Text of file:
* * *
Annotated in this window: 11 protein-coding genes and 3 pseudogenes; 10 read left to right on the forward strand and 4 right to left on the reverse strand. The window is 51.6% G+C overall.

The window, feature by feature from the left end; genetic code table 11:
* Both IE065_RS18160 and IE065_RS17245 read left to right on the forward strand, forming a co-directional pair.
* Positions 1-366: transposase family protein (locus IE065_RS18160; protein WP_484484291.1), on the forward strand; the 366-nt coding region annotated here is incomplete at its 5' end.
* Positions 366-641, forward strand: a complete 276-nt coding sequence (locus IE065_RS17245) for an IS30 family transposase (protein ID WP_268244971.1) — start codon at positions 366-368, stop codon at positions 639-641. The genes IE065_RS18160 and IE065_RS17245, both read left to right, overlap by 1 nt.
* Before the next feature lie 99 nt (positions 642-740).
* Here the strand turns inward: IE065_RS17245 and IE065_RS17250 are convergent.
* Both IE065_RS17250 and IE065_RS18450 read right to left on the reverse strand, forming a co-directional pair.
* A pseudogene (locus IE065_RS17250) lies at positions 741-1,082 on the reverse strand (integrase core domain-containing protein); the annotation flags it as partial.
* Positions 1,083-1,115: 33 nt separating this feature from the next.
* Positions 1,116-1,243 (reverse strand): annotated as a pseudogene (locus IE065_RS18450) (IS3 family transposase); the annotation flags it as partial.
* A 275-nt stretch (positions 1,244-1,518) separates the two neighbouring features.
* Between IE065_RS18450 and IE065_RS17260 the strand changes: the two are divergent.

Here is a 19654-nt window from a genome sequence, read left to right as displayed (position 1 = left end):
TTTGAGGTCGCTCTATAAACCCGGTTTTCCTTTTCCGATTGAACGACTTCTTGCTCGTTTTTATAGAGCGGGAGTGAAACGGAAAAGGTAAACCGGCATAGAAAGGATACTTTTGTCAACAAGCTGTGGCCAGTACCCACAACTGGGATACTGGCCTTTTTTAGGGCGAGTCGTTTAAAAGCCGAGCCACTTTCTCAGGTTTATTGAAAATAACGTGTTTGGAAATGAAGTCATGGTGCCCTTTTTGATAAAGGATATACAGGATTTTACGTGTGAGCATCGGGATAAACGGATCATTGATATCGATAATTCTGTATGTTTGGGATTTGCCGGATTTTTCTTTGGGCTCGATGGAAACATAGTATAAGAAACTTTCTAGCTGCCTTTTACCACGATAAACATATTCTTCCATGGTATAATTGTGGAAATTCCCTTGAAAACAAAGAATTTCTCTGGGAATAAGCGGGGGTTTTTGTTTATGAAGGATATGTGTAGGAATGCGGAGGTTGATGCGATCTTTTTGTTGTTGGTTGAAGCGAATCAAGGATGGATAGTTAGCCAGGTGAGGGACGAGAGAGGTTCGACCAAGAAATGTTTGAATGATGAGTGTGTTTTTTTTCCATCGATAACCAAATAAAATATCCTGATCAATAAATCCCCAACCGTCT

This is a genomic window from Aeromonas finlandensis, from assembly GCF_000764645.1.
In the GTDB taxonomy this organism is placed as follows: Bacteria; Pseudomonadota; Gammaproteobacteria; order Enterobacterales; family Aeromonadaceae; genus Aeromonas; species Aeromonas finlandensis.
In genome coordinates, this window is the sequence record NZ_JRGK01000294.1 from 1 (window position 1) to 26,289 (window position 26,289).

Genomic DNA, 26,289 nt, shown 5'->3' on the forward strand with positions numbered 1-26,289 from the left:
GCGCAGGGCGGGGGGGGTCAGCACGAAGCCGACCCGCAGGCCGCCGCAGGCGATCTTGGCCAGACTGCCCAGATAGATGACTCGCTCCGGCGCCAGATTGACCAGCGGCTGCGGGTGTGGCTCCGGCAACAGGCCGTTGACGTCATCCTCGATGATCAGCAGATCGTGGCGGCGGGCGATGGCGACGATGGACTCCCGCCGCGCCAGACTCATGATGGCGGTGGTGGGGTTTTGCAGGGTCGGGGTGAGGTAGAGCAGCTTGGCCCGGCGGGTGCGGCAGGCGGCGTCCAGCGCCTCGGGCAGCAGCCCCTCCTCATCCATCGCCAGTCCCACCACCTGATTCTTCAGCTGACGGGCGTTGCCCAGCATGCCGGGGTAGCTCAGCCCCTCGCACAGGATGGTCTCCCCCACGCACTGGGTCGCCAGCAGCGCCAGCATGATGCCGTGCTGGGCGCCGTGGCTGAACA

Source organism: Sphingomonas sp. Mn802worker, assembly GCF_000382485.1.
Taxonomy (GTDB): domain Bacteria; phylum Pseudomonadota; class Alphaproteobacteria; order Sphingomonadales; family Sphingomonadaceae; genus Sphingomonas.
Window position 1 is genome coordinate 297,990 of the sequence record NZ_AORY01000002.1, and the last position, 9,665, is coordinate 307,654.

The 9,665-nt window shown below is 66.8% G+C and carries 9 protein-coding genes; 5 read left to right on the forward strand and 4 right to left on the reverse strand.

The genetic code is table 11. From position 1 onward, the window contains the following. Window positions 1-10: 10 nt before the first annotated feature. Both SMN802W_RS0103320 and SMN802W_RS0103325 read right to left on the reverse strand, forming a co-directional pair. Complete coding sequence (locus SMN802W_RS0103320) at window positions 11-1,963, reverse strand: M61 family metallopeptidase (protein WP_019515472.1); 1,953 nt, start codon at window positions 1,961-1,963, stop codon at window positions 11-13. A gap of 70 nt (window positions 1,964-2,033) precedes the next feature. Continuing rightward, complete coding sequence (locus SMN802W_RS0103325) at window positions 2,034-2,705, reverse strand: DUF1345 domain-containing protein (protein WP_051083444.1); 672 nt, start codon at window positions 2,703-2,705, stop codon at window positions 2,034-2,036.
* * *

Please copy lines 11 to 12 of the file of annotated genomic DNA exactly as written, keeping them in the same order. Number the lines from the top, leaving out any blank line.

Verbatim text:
* Positions 1,116-1,243 (reverse strand): annotated as a pseudogene (locus IE065_RS18450) (IS3 family transposase); the annotation flags it as partial.
* A 275-nt stretch (positions 1,244-1,518) separates the two neighbouring features.